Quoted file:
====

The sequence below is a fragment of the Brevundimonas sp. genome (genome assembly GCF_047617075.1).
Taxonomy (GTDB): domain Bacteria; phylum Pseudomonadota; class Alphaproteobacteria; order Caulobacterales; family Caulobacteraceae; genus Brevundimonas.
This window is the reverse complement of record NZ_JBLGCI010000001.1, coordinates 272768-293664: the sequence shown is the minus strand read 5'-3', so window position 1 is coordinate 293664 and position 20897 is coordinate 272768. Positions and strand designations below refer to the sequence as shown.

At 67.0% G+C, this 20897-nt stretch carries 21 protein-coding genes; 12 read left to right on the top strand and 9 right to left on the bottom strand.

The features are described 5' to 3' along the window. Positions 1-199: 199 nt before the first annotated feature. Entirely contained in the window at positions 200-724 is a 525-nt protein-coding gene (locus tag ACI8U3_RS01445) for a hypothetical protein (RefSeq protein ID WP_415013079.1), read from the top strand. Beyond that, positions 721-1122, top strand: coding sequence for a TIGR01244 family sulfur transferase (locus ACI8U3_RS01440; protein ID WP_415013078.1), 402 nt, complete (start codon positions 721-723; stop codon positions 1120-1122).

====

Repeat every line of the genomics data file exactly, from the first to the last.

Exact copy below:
The sequence below is a fragment of the Brevundimonas sp. genome (genome assembly GCF_047617075.1).
Taxonomy (GTDB): domain Bacteria; phylum Pseudomonadota; class Alphaproteobacteria; order Caulobacterales; family Caulobacteraceae; genus Brevundimonas.
This window is the reverse complement of record NZ_JBLGCI010000001.1, coordinates 272768-293664: the sequence shown is the minus strand read 5'-3', so window position 1 is coordinate 293664 and position 20897 is coordinate 272768. Positions and strand designations below refer to the sequence as shown.

At 67.0% G+C, this 20897-nt stretch carries 21 protein-coding genes; 12 read left to right on the top strand and 9 right to left on the bottom strand.

The features are described 5' to 3' along the window. Positions 1-199: 199 nt before the first annotated feature. Entirely contained in the window at positions 200-724 is a 525-nt protein-coding gene (locus tag ACI8U3_RS01445) for a hypothetical protein (RefSeq protein ID WP_415013079.1), read from the top strand. Beyond that, positions 721-1122, top strand: coding sequence for a TIGR01244 family sulfur transferase (locus ACI8U3_RS01440; protein ID WP_415013078.1), 402 nt, complete (start codon positions 721-723; stop codon positions 1120-1122).